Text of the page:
Here is the first chapter of my newest novel. It is fully written but I have had no luck with agents. Let me know what you think and if you’d like to read more.
Scotland. A land of ancient myths where mountains vie with dark forests while snow and cold winds dominate the rugged landscape. In modern times though, the warriors have faded into the history books and the wilderness has succumb to the advances of civilisation. Where once foreigners had sought to avoid the harsh land, now they flocked there as tourists.
Deep within Abernethy Forest in the Scottish Highlands was an example of this tourist trade. It was a large wooden building known as Aife’s Lodge that had once been a private house but had since been converted into a hotel. It was the kind of place where people went to escape society completely.
The moon was high in a black veiled sky. It was just before midnight on New Year’s Eve and the few guests of Aife’s Lodge had forgone seclusion and gathered together in the main hall to celebrate. It was the biggest room in the building. A stone fireplace dominated one wall while numerous stuffed animals showcased the Scottish fauna. The dozen guests mingled awkwardly in groups of two or three, the conversations gradually becoming less passive as the alcohol flowed. Continue reading
“Magnificent,” announced the king’s assistant. “The detail, the colour, the emotion! It is simply wondrous.”
From the darkness nearby, Ellion Demerre, a scrawny, unkempt man with dark hair and dark clothes, approached the painting that had drawn the other man’s praise. It showed a woman of great beauty, naked on a backdrop of a midnight field. There wasn’t a brushstroke out of place.
“It is still not right,” sneered Demerre critically. “The symmetry is all wrong, the skin varies in shades, the hair has odd numbers of strands and freckles never match. It is infuriating.” Continue reading
Rain made a rhythmic pitter-pattering against the window, filling the room with the sound of a thousand tiny drums. Flames burned softly in the fireplace, spreading warmth and light into every corner.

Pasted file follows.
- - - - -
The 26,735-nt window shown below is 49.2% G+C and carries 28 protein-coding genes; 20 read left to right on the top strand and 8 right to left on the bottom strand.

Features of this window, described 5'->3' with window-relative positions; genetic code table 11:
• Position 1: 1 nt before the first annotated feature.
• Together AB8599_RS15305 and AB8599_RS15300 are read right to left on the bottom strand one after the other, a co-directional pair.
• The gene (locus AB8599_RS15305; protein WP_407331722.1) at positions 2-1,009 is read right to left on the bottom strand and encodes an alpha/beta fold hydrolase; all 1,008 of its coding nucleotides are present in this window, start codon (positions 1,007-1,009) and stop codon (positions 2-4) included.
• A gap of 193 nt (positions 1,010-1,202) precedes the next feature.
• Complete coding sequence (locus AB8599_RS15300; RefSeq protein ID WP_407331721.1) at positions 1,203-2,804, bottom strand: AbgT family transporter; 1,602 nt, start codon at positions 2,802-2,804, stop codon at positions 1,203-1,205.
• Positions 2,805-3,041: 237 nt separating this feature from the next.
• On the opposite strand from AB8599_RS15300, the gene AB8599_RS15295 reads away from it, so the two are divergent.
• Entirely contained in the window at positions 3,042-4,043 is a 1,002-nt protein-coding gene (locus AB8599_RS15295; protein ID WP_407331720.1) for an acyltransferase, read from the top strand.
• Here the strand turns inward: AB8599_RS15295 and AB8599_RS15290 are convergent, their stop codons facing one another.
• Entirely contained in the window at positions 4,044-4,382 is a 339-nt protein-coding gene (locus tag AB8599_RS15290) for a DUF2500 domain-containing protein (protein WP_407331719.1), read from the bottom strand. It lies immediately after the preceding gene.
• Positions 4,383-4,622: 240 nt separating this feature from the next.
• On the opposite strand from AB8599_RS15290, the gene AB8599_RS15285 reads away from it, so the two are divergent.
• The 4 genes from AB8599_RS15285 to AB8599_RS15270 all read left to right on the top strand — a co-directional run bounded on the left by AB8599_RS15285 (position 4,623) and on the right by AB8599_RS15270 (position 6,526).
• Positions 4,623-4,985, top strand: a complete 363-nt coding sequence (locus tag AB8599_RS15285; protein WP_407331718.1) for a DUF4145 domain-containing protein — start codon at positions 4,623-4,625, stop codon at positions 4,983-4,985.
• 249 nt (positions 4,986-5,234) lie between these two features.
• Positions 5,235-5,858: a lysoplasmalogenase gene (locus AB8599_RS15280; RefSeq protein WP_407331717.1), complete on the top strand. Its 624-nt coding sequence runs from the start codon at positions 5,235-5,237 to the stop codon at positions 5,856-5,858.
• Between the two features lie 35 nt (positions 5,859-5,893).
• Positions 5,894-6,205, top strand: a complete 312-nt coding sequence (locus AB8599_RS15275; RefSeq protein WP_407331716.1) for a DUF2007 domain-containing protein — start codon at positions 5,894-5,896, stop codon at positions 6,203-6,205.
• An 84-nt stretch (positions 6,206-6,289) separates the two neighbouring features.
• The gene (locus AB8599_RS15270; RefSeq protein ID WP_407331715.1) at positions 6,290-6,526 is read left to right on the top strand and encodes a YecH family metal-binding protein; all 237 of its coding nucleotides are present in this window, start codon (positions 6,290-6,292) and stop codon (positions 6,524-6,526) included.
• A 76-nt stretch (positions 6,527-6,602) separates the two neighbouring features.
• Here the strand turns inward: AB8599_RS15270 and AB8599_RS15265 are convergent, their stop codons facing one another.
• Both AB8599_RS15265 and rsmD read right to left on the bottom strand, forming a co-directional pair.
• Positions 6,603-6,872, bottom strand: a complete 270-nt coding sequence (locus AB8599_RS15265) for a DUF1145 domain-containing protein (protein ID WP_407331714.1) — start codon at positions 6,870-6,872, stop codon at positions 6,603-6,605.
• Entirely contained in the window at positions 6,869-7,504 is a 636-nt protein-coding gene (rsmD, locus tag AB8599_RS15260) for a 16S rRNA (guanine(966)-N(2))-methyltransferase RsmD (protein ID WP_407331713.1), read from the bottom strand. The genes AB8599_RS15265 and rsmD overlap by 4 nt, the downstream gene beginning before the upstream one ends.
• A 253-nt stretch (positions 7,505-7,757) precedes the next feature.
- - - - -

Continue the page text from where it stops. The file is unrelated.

Thomas and his sister May were seated on a thick rug, looking up at their father who sat in a large armchair. Their mother sat beside the fire on the only other seat. Their father’s voice carried above the rain as he read from a weathered old book. The children listened, completely enraptured with his words while even their mother leaned in closer as her hands worked a sewing needle.
“…And so the valiant knight defeated the demon and soaked the trees in its blood. Its body was killed but the knight had no means to destroy its spirit. Shapeless, the demon took to wandering the forest, seeking what it had lost. The knight warned the locals not to heed any voices they may hear upon the wind and so the demon was unable to tempt any but the naughtiest of children.” Continue reading
A scorching wind blew through the streets. The air still crackled faintly, like far off popcorn, while everything shimmered hypnotically in the heat. A sickly smell hung over the buildings. It was quiet. Birds sang and leaves rustled, but they only highlighted the void that had filled the world.
A man shambled along the side-walk with the aid of a walking stick. He had ruffled white hair and moved with a pronounced limp. Old Grouch was what he was called by most. It had been too long since he had heard someone call him by his real name. He had no family or friends, and his bitterness left a sour impression on any who knew him.
He was a relic of the past, of a different world altogether. He had been for years. Society had always moved quicker than he had cared for. Even as a child he had hated what others loved. Popular music was noisy drivel without soul, yet everyone else ate it up ravenously. Phones removed people from communities rather than bringing them closer together. Machines cost people their jobs and made everyone lazy and incompetent. He just did not understand people’s divine fascination with technology. Continue reading
Two points of view from opposite sides of the same event.